Discussion

      Only minor differences in PASC symptoms, persisting 3-15 months after the positive test, were observed between SARS-CoV-2 unvaccinated and vaccinated participants with a breakthrough infection. However, fewer memory problems were reported among the vaccinated than the unvaccinated participants.
      SARS-CoV-2 vaccines offer efficient protection against severe disease (
      • Feikin DR
      • Higdon MM
      • Abu-Raddad LJ
      • Andrews N
      • Araos R
      • Goldberg Y
      • et al.
      Duration of effectiveness of vaccines against SARS-CoV-2 infection and COVID-19 disease: results of a systematic review and meta-regression.
      ), also demonstrated by the higher number of hospitalized participants among the unvaccinated than the vaccinated participants in our study. We also observed that when excluding those that were hospitalized due to COVID-19, the PASC symptom memory problems were no longer significantly higher for the unvaccinated than the vaccinated participants. Nevertheless, conflicting results have been reported regarding protection against PASC in individuals with a breakthrough infection (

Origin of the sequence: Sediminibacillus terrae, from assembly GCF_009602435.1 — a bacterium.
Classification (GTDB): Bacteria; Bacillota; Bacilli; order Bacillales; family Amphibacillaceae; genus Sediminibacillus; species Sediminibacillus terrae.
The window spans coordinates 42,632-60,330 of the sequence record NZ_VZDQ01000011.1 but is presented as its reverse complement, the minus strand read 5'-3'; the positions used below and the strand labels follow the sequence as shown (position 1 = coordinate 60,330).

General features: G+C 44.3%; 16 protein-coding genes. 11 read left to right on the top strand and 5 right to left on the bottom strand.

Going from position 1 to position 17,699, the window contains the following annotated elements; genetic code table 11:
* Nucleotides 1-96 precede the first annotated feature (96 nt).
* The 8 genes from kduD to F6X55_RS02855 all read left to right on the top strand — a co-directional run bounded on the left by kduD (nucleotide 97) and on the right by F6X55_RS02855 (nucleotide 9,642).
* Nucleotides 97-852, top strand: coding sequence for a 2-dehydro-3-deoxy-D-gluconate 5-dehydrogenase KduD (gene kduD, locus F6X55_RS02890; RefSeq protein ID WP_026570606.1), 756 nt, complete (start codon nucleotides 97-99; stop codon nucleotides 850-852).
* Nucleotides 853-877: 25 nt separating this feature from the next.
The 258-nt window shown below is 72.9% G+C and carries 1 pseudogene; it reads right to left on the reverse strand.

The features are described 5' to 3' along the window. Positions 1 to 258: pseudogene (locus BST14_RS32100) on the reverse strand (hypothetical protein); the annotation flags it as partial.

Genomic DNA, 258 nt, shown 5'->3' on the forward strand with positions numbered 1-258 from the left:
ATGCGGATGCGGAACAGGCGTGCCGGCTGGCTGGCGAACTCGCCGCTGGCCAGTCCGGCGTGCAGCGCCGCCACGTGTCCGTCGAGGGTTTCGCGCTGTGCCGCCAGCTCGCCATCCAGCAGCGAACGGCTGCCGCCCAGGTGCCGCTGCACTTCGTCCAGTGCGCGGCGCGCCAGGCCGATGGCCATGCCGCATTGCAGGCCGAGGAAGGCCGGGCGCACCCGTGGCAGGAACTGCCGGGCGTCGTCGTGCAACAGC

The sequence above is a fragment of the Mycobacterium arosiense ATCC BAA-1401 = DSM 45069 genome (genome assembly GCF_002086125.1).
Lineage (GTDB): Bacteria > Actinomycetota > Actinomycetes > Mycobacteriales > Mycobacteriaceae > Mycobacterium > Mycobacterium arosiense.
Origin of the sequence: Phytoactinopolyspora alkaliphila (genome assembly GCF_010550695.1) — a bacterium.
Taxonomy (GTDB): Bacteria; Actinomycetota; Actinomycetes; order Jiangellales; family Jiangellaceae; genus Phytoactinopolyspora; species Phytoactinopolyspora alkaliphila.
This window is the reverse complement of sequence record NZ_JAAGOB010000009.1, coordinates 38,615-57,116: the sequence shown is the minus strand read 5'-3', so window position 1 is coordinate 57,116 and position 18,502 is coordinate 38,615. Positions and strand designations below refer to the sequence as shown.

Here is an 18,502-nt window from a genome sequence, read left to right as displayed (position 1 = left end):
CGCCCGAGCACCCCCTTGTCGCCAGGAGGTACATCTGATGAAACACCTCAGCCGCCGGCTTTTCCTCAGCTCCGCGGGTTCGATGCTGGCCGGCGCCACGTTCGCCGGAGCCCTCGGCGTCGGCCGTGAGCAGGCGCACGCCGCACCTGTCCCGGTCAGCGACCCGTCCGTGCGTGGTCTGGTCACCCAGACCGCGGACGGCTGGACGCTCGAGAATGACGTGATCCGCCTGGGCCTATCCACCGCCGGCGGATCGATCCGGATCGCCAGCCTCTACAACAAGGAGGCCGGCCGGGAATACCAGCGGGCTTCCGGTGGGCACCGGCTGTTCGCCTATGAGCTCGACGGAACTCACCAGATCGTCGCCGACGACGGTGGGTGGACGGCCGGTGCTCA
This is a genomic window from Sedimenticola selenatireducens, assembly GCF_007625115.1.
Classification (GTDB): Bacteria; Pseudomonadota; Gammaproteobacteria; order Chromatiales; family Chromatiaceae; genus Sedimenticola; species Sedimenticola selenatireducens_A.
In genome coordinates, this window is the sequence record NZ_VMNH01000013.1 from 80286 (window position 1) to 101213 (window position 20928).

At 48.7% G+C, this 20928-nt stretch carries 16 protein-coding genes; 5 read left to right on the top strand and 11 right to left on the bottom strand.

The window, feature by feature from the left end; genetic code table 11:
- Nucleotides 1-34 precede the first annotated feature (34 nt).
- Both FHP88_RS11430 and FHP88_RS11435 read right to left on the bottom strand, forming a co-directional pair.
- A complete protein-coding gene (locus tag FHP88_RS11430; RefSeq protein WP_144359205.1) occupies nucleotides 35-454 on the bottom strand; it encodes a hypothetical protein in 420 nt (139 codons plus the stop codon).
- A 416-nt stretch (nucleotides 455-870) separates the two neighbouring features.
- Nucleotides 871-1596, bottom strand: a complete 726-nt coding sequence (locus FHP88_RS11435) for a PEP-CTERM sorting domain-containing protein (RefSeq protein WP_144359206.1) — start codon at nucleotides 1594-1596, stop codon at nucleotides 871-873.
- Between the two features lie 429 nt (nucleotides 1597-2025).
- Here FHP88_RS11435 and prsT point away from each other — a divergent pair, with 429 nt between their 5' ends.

• Antonelli M
      • Penfold RS
      • Merino J
      • Sudre CH
      • Molteni E
      • Berry S
      • et al.
      Risk factors and disease profile of post-vaccination SARS-CoV-2 infection in UK users of the COVID Symptom Study app: a prospective, community-based, nested, case-control study.
      ;
      • Azzolini E
      • Levi R
      • Sarti R
      • Pozzi C
      • Mollura M
      • Mantovani A
      • Rescigno M.
      Association between BNT162b2 vaccination and long COVID after infections not requiring hospitalization in health care workers.
      ;